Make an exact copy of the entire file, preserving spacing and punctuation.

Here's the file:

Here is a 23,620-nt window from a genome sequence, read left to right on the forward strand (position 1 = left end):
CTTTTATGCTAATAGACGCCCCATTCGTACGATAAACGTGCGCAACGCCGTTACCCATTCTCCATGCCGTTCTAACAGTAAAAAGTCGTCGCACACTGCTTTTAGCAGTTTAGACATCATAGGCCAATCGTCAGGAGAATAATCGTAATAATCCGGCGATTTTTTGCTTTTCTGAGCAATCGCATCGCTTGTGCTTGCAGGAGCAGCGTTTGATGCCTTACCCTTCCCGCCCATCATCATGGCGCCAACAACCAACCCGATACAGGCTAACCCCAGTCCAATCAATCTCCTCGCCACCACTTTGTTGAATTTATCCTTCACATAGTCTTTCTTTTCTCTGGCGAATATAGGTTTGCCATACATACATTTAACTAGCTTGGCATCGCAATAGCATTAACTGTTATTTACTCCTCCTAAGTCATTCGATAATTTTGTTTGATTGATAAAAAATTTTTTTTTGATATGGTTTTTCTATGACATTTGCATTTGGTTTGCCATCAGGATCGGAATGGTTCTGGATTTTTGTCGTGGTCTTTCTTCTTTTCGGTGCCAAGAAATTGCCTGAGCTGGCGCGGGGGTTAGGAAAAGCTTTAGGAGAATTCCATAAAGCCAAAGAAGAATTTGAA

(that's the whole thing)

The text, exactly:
Here is a 23,620-nt window from a genome sequence, read left to right on the forward strand (position 1 = left end):
CTTTTATGCTAATAGACGCCCCATTCGTACGATAAACGTGCGCAACGCCGTTACCCATTCTCCATGCCGTTCTAACAGTAAAAAGTCGTCGCACACTGCTTTTAGCAGTTTAGACATCATAGGCCAATCGTCAGGAGAATAATCGTAATAATCCGGCGATTTTTTGCTTTTCTGAGCAATCGCATCGCTTGTGCTTGCAGGAGCAGCGTTTGATGCCTTACCCTTCCCGCCCATCATCATGGCGCCAACAACCAACCCGATACAGGCTAACCCCAGTCCAATCAATCTCCTCGCCACCACTTTGTTGAATTTATCCTTCACATAGTCTTTCTTTTCTCTGGCGAATATAGGTTTGCCATACATACATTTAACTAGCTTGGCATCGCAATAGCATTAACTGTTATTTACTCCTCCTAAGTCATTCGATAATTTTGTTTGATTGATAAAAAATTTTTTTTTGATATGGTTTTTCTATGACATTTGCATTTGGTTTGCCATCAGGATCGGAATGGTTCTGGATTTTTGTCGTGGTCTTTCTTCTTTTCGGTGCCAAGAAATTGCCTGAGCTGGCGCGGGGGTTAGGAAAAGCTTTAGGAGAATTCCATAAAGCCAAAGAAGAATTTGAA